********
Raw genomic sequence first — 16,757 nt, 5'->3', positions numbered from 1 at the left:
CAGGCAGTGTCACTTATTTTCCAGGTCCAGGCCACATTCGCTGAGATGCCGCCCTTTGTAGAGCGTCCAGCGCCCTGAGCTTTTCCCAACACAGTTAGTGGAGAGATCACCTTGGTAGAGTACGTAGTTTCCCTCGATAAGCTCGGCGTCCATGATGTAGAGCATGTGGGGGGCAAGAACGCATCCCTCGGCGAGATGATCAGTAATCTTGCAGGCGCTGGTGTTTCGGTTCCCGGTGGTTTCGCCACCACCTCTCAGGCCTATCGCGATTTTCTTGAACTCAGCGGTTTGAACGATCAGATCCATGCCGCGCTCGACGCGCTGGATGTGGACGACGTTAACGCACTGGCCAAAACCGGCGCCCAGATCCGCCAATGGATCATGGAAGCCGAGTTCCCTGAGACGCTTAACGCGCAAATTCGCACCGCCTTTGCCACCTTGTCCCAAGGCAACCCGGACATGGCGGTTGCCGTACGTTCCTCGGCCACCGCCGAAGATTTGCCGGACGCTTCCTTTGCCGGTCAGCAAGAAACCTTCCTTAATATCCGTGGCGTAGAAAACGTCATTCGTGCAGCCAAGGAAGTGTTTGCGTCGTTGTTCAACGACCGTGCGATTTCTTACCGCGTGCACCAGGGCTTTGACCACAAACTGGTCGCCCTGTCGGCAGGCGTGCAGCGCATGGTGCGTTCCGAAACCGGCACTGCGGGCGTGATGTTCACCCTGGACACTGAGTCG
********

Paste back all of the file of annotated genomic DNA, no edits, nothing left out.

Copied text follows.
Raw genomic sequence first — 16,757 nt, 5'->3', positions numbered from 1 at the left:
CAGGCAGTGTCACTTATTTTCCAGGTCCAGGCCACATTCGCTGAGATGCCGCCCTTTGTAGAGCGTCCAGCGCCCTGAGCTTTTCCCAACACAGTTAGTGGAGAGATCACCTTGGTAGAGTACGTAGTTTCCCTCGATAAGCTCGGCGTCCATGATGTAGAGCATGTGGGGGGCAAGAACGCATCCCTCGGCGAGATGATCAGTAATCTTGCAGGCGCTGGTGTTTCGGTTCCCGGTGGTTTCGCCACCACCTCTCAGGCCTATCGCGATTTTCTTGAACTCAGCGGTTTGAACGATCAGATCCATGCCGCGCTCGACGCGCTGGATGTGGACGACGTTAACGCACTGGCCAAAACCGGCGCCCAGATCCGCCAATGGATCATGGAAGCCGAGTTCCCTGAGACGCTTAACGCGCAAATTCGCACCGCCTTTGCCACCTTGTCCCAAGGCAACCCGGACATGGCGGTTGCCGTACGTTCCTCGGCCACCGCCGAAGATTTGCCGGACGCTTCCTTTGCCGGTCAGCAAGAAACCTTCCTTAATATCCGTGGCGTAGAAAACGTCATTCGTGCAGCCAAGGAAGTGTTTGCGTCGTTGTTCAACGACCGTGCGATTTCTTACCGCGTGCACCAGGGCTTTGACCACAAACTGGTCGCCCTGTCGGCAGGCGTGCAGCGCATGGTGCGTTCCGAAACCGGCACTGCGGGCGTGATGTTCACCCTGGACACTGAGTCG